Immigration experts have released for the first time an estimate of how many immigrants could be targeted as a priority for deportation under President Donald Trump’s administration.
Out of the 11.1 million undocumented immigrants in the country, an estimated eight million of them could be considered priorities for deportation, according to an analysis published by the Los Angeles Times that included input from experts who reviewed existing executive orders and other internal documents sent to Homeland Security officials.
Memos sent to Homeland Security signal Trump will go beyond deporting “bad hombres”
The idea that eight million immigrants could be a priority for deportation under Trump is shocking considering the previous administration identified about 1.4 million people a priority for removal—and that led to President Obama deporting more people than any other president.
“Those are numbers that are high enough that even people outside of the immigrant community will notice their neighbors are missing,” said Tania Unzueta, policy and legal director for Mijente, a group that organizes for the rights of the Latinx and Chicanx community.
The reality is that everyone living in the U.S. would notice more than just neighbors missing if eight million people were deported. Immigrants who came to this country and shared their art, music, food, love, and laughter would be disappeared. The U.S. workforce would lose eight million unauthorized workers that are more likely than U.S.-born workers to work in the hospitality, construction, and agriculture industries. Construction sites would come to a halt, vegetables in fields would rot, hotels beds would go unmade, and executives wouldn’t be able to go work without nannies and housekeepers.
Getting rid of DACA alone would cost the U.S. economy $433.4 billion in lost growth over a decade. And the already struggling Social Security Administration would lose out on the $12 billion a year that are paid into the system by undocumented workers who only receive $1 billion in benefits in return.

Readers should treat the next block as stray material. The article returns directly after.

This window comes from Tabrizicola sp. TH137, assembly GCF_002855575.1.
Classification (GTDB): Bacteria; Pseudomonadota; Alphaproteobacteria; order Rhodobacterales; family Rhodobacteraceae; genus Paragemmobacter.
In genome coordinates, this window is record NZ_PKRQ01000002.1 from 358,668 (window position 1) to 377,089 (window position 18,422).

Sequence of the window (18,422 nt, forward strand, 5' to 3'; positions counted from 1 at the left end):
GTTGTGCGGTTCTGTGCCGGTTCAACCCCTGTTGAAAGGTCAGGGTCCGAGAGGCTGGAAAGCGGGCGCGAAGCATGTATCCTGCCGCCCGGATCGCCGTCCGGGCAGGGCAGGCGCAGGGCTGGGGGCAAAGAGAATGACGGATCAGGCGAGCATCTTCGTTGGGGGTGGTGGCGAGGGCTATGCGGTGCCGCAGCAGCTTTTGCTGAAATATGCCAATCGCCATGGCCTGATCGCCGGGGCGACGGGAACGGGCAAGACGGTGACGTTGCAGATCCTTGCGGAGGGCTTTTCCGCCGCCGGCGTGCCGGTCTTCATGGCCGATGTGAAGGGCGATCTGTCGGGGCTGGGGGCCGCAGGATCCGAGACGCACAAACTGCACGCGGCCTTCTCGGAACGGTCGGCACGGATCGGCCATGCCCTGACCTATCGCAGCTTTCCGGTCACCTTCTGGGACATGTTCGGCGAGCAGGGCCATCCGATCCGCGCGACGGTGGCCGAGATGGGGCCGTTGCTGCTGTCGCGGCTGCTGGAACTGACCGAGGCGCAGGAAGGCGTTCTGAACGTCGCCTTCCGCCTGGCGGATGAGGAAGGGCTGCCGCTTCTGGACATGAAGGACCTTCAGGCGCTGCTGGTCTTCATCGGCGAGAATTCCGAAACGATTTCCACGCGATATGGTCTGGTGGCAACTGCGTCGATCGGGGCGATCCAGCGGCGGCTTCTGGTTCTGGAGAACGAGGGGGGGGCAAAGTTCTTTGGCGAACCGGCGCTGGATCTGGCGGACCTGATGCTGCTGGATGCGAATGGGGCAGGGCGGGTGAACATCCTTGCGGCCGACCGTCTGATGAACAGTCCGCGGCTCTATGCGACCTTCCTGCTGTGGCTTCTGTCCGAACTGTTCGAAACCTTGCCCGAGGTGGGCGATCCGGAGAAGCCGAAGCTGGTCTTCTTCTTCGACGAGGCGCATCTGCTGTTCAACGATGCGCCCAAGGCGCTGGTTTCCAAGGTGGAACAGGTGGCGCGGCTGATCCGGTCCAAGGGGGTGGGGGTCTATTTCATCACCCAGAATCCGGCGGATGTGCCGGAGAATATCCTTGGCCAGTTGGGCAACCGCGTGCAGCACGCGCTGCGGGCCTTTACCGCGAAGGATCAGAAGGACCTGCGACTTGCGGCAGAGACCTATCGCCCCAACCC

As the Obama administration did, Trump has claimed his administration will prioritize immigrants who have been charged with violent crimes for deportation, but memos sent to Homeland Security signal Trump will go beyond deporting “bad hombres.”
The L.A. Times reports two memos sent to top Homeland Security officials proposed policies that could lead to people being “booked into custody for using food stamps or if their child receives free school lunches.” The memos also call for nearly doubling the number of people held in immigration detention to 80,000 per day and empowering local police to question people they believe are in the country illegally.
For immigrants in places like Arizona and Georgia, many of the policies the Trump administration is proposing come as no surprise—they live were similar laws already exist.
“Trump is not talking about new policies; he’s taking the worst that’s already out there and expanding it to the rest of country” Unzueta told me in a telephone interview.
Now immigrants rights advocates say it’s time to learn how undocumented immigrants have been surviving in places like Arizona and Georgia and share those self-defense strategies across the country.
“Trump is not talking about new policies; he’s taking the worst that’s already out there and expanding it to the rest of country”- Tania Unzueta
In Chicago, where Unzueta is based, immigrant rights groups are already offering advice to people who were considered a priority under the Obama administration because they’ll likely be a target under Trump.
“We’re actually telling people just not to open the door,” Unzueta said. “If there’s a criminal warrant signed by a judge then whatever law enforcement official shows up will just come in anyway.”
Across the country, immigrant rights organizers are also preparing the undocumented community by teaming up with other marginalized groups.
“Our folks continue to build locally and are engaging in coalition work with black, Muslim, undocumented, Southeast Asian, trans and queer communities to build local power and fight back,” said Jorge Gutierrez, the national coordinator at Familia: TQLM, a group that works in close collaboration with LGBTQ Latinx immigrants. “Right now is the moment to see beyond our communities and organize to create sanctuary cities, states, and regions that protect the lives and safety of everyone.”